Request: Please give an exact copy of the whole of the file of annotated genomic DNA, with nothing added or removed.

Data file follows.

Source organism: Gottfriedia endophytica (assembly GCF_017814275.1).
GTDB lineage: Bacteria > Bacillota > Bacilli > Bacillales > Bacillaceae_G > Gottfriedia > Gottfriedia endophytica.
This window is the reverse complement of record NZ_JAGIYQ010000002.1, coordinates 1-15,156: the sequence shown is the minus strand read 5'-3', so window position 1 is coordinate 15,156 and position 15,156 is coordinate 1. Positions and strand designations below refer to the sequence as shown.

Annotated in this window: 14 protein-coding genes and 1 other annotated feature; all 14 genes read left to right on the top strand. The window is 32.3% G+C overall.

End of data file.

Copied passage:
Source organism: Gottfriedia endophytica (assembly GCF_017814275.1).
GTDB lineage: Bacteria > Bacillota > Bacilli > Bacillales > Bacillaceae_G > Gottfriedia > Gottfriedia endophytica.
This window is the reverse complement of record NZ_JAGIYQ010000002.1, coordinates 1-15,156: the sequence shown is the minus strand read 5'-3', so window position 1 is coordinate 15,156 and position 15,156 is coordinate 1. Positions and strand designations below refer to the sequence as shown.

Annotated in this window: 14 protein-coding genes and 1 other annotated feature; all 14 genes read left to right on the top strand. The window is 32.3% G+C overall.